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PERKS AND BENEFITS MATTER The salary isn’t the whole story for employees. Workers say they most covet flexible work schedules (75 percent), remote work options (61 percent) and employee discounts (40 percent). The survey also found that many of those expectations don’t line up with employer realities. For example, only 46 percent of employers offered flexible work schedules, and 41 percent offered remote-work options.


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GVCA Journal // VOLUME 10 • ISSUE 6 // NOV- DEC 2021



Our education courses occur in an online forum with Virtual Instructor-Led Training (VILT). Working at Heights training takes place at the GVCA office, with COVID-19 safety precautions in place. Visit our online calendar at www.gvca.org for times, or give us a call. WSIB Health & Safety Excellence Program: Registration is always open for this incentive program. Earn $ in rebates!

Complete Course Catalogue: This comprehensive guide lists the courses, including descriptions, that GVCA offers. It can be viewed online at www.gvca.org. Hard copies are also available.

Private Corporate Training: We offer private training that can be customized to suit your business needs.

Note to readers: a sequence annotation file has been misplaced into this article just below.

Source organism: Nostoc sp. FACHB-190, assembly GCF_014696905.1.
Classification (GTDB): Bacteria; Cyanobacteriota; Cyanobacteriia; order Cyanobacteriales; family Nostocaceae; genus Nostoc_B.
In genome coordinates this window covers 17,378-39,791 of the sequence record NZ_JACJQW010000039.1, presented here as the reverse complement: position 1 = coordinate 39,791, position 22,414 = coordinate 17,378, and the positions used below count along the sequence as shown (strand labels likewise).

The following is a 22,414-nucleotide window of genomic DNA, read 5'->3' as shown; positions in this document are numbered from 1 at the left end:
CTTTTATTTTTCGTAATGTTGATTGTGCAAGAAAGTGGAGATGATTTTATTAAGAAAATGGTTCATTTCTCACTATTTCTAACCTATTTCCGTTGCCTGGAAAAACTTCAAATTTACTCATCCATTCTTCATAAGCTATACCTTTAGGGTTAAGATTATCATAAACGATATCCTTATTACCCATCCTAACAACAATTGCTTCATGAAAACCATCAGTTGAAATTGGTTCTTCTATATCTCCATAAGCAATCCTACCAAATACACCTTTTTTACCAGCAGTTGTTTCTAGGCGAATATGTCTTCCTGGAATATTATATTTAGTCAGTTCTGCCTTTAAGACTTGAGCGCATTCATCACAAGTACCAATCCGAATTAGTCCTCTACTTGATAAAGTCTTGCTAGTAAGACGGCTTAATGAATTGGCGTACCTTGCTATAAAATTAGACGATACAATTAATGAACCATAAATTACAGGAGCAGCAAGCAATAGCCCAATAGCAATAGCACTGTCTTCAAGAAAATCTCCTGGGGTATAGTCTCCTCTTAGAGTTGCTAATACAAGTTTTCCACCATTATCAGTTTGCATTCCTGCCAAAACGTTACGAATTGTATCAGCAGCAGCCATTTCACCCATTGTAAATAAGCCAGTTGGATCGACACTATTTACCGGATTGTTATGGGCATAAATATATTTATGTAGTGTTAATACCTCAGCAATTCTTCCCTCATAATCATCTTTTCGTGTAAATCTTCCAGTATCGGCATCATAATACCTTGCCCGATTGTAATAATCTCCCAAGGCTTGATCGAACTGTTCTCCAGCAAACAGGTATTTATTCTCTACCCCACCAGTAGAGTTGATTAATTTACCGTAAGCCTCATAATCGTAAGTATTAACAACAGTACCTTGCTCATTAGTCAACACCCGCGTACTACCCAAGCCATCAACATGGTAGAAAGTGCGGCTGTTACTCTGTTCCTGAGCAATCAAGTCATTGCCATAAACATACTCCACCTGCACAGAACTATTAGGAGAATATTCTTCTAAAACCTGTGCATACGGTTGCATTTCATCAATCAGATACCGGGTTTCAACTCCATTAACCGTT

Trade Contracts: A Double-Edged Sword


Session 4 in our HR Webinar Series: Recruiting the Talent You Need to Succeed

3 & 10

CCA & CCDC Documents


Earned Value Management for Construction


Working at Heights FULL

9 & 10

Project Planning for Success


Working at Heights REFRESHER


Leadership: Personal Productivity & Time Management (Self-Paced)


Prompt Payment, Invoicing Properly & Mechanics of Adjudication

Basics of Building Construction


Estimating 102


Earned Value Management for Construction


Working at Heights FULL


Getting Paid and Managing Cash Flow

14 & 15

Bluebeam Revu BASICS


Read the Full Contract: Deep Dive into CCDC-2


Field Productivity 101

16 & 17

Bluebeam Revu ESTIMATING


Working at Heights REFRESHER


Leadership: Personal Productivity & Time Management (Self-Paced)


Field Scheduling 101

Estimating 101


Getting Paid and Managing Cash Flow


Read the Full Contract: Deep Dive into CCDC-2


Field Productivity

18 & 19

Close out of a Construction Project